I'd love any stories about how your own religious parents reacted when you came out, and any suggestions you have for topics to defend our beliefs. I have counters for the most common apologetics like the watchmaker analogy, the cosmological argument, and the "absence of evidence isn't evidence of absence" arguments. I also have lots of biblical contradictions and scientific contradictions and then just the basic, "there is not a single piece of evidence that logically points to there being a god, especially not the Christian God specifically."

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Hi Morgan,

It can be hard coming out to devoted Christian relatives. How do you tell them you're an atheist without simultaneously disparaging them and their fellow churchgoers? That's the rub.

My parents are in their 70s now, so I did not want to upset their worldview, but like you said, you have your own life to live. What I did, is I pointed out to my parents that I'm not a big churchgoer, I've studied philosophy and religion from around the world, and I've decided that I am a humanist. It sounds better than atheist, which I consider to be a much more inflammatory word.

I told them that we don't have to keep talking about it, but since I am moving into the public eye, I felt I had to give them forewarning.

That's a very interesting idea you have about putting together letters/ essays/ chapters about your perspective.

Also, there is a foundation called Recovering from Religion that you may find useful. You aren't the only one coming out, and you face very similar challenges as other people around the country and around the world.

I wish you the best in your coming out with the parents and in-laws!!

Thanks! I definitely agree about staying away from the word "atheist". I plan on avoiding labels at all, and just telling them my opinion on the subject. they can call me whatever they want to, but I definitely want to avoid going into the conversation with all the stereotypes and baggage the word atheist carries with it. Once they know what I think, i feel like it's important to wear the label proudly though, becuase them seeing that their daughter is still the same moral, thoughtful, intellegent person she was when she was a christian will help diminish the stereotypical view of athiests. It will probably (hopefully) be several years before they find out the full scope of how much I disagree with them. For the time being, it will be more of helping them deal with the fact that I don't intend to go to church. I don't plan on having kids for a few more years (I want to be out of college), and that's when it will most likely come to telling the whole story about my atheism.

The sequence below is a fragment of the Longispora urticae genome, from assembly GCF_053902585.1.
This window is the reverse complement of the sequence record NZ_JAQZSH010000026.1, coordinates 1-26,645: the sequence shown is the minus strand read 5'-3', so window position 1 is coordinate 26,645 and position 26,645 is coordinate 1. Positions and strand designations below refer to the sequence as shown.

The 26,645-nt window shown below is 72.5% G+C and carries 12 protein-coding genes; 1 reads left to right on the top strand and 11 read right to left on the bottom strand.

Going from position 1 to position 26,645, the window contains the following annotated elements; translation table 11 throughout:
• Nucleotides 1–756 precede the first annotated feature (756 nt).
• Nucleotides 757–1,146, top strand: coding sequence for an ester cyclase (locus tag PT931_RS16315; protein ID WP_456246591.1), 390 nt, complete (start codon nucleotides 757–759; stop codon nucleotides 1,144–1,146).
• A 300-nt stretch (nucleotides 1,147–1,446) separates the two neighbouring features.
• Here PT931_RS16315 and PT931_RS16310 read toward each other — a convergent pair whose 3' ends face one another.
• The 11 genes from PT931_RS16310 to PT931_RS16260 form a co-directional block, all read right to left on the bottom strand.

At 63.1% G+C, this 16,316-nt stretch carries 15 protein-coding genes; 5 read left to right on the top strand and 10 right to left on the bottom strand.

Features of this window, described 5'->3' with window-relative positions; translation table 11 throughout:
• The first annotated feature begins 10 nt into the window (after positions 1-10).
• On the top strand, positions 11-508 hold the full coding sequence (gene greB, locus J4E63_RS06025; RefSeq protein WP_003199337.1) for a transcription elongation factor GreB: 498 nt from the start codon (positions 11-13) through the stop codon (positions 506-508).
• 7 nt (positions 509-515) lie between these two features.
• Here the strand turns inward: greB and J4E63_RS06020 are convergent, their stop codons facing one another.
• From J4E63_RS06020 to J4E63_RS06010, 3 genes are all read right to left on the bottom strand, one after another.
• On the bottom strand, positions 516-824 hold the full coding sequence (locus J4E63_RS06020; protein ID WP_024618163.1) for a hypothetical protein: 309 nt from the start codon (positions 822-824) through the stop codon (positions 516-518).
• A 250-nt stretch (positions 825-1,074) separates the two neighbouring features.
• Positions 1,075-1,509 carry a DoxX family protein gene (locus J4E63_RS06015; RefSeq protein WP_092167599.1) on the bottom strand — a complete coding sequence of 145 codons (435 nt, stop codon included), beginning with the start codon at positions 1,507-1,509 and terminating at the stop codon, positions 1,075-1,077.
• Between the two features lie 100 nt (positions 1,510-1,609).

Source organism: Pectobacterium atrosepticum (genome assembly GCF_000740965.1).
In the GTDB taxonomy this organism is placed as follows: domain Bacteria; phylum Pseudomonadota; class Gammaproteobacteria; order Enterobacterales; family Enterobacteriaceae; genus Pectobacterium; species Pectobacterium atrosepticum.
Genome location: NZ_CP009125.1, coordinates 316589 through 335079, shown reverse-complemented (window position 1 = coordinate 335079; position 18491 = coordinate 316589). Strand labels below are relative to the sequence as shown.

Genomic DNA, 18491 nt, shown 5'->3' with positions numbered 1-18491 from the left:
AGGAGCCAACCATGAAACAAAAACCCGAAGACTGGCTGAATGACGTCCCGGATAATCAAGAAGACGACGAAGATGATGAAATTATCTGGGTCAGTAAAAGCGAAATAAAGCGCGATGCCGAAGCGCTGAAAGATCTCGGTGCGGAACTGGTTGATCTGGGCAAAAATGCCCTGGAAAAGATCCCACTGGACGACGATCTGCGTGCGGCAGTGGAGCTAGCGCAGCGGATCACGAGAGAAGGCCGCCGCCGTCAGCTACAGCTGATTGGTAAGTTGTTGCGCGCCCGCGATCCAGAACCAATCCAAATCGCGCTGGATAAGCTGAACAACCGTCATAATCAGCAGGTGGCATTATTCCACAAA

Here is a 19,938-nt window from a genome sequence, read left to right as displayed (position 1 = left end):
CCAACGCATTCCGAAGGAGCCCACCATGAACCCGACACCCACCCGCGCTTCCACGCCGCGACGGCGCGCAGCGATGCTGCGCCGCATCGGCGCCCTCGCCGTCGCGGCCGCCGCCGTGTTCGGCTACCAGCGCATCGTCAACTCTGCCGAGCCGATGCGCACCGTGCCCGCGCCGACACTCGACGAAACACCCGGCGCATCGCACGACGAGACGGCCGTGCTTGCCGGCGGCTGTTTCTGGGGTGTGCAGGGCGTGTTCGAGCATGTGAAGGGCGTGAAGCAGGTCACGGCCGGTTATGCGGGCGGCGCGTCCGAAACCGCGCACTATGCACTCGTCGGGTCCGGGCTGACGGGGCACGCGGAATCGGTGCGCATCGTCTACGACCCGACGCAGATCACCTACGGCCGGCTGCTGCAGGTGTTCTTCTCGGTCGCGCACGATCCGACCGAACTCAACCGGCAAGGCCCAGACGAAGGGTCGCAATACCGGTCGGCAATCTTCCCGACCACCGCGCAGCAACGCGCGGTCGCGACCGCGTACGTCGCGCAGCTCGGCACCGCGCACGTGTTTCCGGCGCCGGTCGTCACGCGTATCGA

I wish you lots of success!

"Once they know what I think, i feel like it's important to wear the label proudly though, becuase them seeing that their daughter is still the same moral, thoughtful, intellegent person she was when she was a christian will help diminish the stereotypical view of athiests."